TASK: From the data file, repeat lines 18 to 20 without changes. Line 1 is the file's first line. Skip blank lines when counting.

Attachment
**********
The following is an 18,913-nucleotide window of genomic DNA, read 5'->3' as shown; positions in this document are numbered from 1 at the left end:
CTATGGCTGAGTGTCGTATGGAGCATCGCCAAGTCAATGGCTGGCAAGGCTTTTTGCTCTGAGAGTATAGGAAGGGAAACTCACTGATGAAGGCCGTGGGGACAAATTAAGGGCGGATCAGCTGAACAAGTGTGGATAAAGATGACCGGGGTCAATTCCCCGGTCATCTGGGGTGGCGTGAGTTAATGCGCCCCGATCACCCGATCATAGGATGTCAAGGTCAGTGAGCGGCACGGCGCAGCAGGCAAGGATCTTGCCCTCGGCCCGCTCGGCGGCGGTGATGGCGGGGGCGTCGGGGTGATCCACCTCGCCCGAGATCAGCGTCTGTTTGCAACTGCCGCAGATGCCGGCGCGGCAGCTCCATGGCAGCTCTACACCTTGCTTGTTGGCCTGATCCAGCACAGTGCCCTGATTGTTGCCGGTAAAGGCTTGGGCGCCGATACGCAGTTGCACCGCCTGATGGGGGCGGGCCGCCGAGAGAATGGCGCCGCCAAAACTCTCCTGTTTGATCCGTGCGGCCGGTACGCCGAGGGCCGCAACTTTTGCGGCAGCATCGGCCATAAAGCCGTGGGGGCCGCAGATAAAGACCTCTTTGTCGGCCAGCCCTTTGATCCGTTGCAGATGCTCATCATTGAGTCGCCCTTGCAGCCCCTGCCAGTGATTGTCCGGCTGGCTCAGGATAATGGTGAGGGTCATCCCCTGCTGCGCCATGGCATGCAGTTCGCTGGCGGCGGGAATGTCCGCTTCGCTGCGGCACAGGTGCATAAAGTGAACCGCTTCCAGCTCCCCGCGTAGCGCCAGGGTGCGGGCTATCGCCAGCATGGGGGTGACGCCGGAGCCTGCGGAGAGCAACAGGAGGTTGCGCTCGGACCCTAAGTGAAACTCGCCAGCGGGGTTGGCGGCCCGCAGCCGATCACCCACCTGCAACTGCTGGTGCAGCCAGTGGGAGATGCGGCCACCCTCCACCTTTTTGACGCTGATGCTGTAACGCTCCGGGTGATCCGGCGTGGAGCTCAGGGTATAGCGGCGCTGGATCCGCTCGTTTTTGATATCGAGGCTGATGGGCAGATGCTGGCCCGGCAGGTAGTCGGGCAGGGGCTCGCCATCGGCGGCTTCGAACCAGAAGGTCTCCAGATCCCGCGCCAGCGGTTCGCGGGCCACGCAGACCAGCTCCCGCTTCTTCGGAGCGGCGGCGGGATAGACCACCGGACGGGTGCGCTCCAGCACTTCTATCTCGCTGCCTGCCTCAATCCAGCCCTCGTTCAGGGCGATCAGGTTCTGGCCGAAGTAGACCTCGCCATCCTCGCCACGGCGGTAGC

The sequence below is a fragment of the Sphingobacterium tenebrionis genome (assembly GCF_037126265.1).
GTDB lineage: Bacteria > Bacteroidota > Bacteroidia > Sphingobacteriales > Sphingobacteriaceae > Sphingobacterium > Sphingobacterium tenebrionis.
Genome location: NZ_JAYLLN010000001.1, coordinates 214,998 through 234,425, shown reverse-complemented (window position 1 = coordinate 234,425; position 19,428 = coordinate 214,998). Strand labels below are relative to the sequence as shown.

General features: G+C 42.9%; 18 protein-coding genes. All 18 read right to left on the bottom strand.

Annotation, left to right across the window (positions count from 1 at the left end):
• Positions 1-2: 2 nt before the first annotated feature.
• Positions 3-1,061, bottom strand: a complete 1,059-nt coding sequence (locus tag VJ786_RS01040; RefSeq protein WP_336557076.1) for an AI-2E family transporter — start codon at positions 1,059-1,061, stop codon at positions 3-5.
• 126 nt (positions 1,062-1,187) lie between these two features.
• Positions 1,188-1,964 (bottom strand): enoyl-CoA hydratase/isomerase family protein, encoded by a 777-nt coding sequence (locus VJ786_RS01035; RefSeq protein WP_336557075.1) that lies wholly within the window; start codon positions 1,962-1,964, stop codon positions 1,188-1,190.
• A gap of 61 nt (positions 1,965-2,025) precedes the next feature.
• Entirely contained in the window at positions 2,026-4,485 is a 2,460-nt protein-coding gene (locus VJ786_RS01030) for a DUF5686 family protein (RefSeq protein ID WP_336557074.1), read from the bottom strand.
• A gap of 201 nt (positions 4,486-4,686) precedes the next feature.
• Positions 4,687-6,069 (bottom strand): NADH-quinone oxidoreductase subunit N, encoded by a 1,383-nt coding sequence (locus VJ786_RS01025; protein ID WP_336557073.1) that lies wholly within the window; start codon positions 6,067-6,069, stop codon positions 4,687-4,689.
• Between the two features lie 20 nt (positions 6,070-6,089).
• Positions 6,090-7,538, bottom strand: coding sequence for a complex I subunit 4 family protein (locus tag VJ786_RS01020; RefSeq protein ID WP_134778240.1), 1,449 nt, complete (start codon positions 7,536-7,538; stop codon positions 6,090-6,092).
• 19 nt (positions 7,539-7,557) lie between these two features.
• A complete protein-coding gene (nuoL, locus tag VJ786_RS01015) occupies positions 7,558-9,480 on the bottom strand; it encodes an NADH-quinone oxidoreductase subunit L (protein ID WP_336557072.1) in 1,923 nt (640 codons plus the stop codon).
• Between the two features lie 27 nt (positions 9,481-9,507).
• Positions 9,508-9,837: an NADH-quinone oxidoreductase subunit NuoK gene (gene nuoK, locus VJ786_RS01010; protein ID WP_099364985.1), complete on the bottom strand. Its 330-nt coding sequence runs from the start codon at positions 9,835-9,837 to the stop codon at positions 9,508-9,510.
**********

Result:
• 19 nt (positions 7,539-7,557) lie between these two features.
• A complete protein-coding gene (nuoL, locus tag VJ786_RS01015) occupies positions 7,558-9,480 on the bottom strand; it encodes an NADH-quinone oxidoreductase subunit L (protein ID WP_336557072.1) in 1,923 nt (640 codons plus the stop codon).
• Between the two features lie 27 nt (positions 9,481-9,507).